Arlington and AT&T Stadium will soon set the North American attendance record in a COVID world with an arena full of suckers.
But Mexico loves its Canelo Alvarez, and his native countrymen would follow him to the North Pole to watch him box a polar bear.
That would be far more entertaining, and closer, than what we will see on Saturday night when Canelo “fights” some bum named Billy Joe Saunders at AT&T Stadium in front of an expected crowd in excess of 60,000.
Football players can be named Billy Joe — shoutouts to the great Billy Joe Tolliver of Texas Tech and Billy Joe Hobert of the New Orleans Saints.
Country singers can be named Billy Joe, like Billy Joe Shaver and Billy Joe Royal.
For a boxer, Billy Joe is a Saturday night club fighter who needs to make rent.
An attendance figure of 60,000 plus will not, however, be the biggest crowd in our COVID world; that would belong to the Australian rules football match between Collingwood and Essendon on April 25 in Melbourne that featured 78,113.
That will be a better match than Canelo versus Billy Joe. The online betting site Bovada has this fight Canelo -800; that means you need to bet $800 to make $100.
The better investment is to just send me the $800, and the ROI is knowing you helped the needy.
Now 30, Canelo is a proud graduate of the The Floyd Mayweather School of Ducking Opponents.
Alas, Canelo ain’t Floyd in the ring, because Floyd proved that. What Canelo is is Manny Pacquiao, an inferior fighter yet who is yet far better for the sport boxing.
Boxing needs more Canelos than Floyds.
Mayweather is still the worst thing to happen to the modern era of boxing since pay per view.
Mayweather is one of the best boxers who ever lived, and he was a brutally dull fighter whose mission in life is his wallet and to hell with the sport that made him the highest paid athlete on earth.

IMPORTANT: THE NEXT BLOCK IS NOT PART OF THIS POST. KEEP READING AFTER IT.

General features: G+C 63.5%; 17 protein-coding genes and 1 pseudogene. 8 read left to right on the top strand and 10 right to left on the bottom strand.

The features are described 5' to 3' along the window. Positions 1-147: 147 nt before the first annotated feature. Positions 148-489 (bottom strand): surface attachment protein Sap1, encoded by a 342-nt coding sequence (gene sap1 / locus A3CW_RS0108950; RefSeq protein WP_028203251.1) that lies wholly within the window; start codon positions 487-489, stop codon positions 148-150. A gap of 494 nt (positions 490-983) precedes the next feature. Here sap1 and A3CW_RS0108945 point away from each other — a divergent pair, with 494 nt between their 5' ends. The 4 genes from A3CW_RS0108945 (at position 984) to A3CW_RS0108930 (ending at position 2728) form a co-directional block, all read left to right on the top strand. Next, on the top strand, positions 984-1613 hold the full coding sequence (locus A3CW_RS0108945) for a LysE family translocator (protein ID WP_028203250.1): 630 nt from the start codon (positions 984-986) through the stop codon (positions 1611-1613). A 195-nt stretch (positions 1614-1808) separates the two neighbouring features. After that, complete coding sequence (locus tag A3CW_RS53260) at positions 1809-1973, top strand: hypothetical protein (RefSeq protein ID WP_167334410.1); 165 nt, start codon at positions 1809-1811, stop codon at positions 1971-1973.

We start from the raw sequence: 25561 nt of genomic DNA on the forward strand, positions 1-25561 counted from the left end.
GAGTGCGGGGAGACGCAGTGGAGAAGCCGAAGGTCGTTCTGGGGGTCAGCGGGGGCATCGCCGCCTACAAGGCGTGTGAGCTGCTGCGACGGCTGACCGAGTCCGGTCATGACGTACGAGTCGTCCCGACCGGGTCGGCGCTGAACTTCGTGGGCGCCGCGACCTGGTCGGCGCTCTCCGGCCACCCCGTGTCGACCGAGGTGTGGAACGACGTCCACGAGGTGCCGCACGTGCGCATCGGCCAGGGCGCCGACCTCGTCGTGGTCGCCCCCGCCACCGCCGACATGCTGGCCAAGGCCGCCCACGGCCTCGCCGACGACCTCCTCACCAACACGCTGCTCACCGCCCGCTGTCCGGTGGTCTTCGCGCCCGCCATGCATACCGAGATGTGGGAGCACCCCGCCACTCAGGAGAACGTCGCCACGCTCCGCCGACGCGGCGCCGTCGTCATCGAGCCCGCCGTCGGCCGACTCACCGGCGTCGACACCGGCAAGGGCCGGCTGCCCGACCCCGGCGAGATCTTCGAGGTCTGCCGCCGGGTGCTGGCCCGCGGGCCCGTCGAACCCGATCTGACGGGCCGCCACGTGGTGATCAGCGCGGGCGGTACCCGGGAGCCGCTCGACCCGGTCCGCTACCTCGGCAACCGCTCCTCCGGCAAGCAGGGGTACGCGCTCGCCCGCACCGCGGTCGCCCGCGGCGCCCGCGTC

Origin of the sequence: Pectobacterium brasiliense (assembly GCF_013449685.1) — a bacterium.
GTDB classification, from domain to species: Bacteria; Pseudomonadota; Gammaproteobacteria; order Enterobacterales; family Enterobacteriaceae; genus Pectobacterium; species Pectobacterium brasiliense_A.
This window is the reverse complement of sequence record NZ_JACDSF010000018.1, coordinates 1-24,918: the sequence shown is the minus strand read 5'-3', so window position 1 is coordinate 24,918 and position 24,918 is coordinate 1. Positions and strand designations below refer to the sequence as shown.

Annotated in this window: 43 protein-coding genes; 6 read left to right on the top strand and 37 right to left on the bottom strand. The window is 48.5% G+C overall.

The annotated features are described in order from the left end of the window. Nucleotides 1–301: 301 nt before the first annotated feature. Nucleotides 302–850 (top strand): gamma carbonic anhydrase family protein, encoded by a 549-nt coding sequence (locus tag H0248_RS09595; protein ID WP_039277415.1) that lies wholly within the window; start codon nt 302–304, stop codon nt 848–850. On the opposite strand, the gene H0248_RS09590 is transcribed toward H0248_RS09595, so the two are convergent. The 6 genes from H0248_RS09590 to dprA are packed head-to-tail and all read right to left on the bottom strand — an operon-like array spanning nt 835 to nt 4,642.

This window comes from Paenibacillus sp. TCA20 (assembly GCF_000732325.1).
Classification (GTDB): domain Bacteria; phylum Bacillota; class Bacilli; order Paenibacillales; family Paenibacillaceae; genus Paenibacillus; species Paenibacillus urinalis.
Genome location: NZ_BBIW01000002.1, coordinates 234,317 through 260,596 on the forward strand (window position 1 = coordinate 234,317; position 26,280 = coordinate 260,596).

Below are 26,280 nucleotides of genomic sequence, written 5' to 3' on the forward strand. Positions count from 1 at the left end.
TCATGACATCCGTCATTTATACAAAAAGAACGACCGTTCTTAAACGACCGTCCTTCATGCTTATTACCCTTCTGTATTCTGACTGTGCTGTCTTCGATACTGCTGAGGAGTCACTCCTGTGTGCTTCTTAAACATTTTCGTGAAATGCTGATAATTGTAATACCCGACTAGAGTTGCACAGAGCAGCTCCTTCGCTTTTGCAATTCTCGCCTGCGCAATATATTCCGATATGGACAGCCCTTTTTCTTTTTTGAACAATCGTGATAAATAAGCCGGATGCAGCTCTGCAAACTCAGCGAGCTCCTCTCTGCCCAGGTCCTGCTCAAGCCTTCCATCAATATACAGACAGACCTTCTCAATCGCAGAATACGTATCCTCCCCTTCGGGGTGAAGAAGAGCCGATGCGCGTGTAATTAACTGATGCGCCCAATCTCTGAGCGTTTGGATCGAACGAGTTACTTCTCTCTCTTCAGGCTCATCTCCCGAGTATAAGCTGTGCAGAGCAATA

That is why he will fight YouTube star (which is an actual phrase) Logan Paul in an exhibition bout in June.
Mayweather remains the savviest scheduler who ever lived, second only to former Kansas State football coach Bill Snyder.
When Mayweather took apart Canelo in 2013, the youngster from Mexico was not 23, and not ready to fight an opponent of this caliber.
In fairness to Floyd, Canelo could have fought Mayweather in his prime and the outcome would have been the same.
As my guy, former bantam weight champion Paulie Ayala of Fort Worth, once told me about Floyd, “He made everybody look the same.”
Every opponent, regardless of class or caliber, ended up looking like the same guy against Floyd Mayweather.
That includes Manny Pacquiao, whom Floyd fought, and easily defeated earning a unanimous decision in 2015.
Floyd waited until Pac Man was a little bit older, and then he agreed to one of those “Fights of the Century” that left all viewers sick they wasted the $90 on the PPV charge.
With Floyd now fighting to stave off boredom and irrelevance, that leaves Canelo as one of the sports’ biggest name.
Canelo is not as good as Mayweather, but he’s a more entertaining fighter. He’s willing to throw punches and fight rather than live on avoiding them.
But rather than face an Errol Spence of DeSoto, or Terence “Bud” Crawford, fight fans are left with a plate of Canelo v. Billy Joe.
Canelo is so good there are only a few fighters who can challenge him, and he’s in a prime earning window where he can fight a guy named Billy Joe to fill an arena.
When the money is big enough, they all suddenly figure out their weight differences.
As boxing’s biggest name, Canelo can fight whomever he wants and Billy Joe is both a safe pick and safe bet.
That’s what Floyd did, and now Canelo is, too.
This won’t be much of a fight, but it will set a record.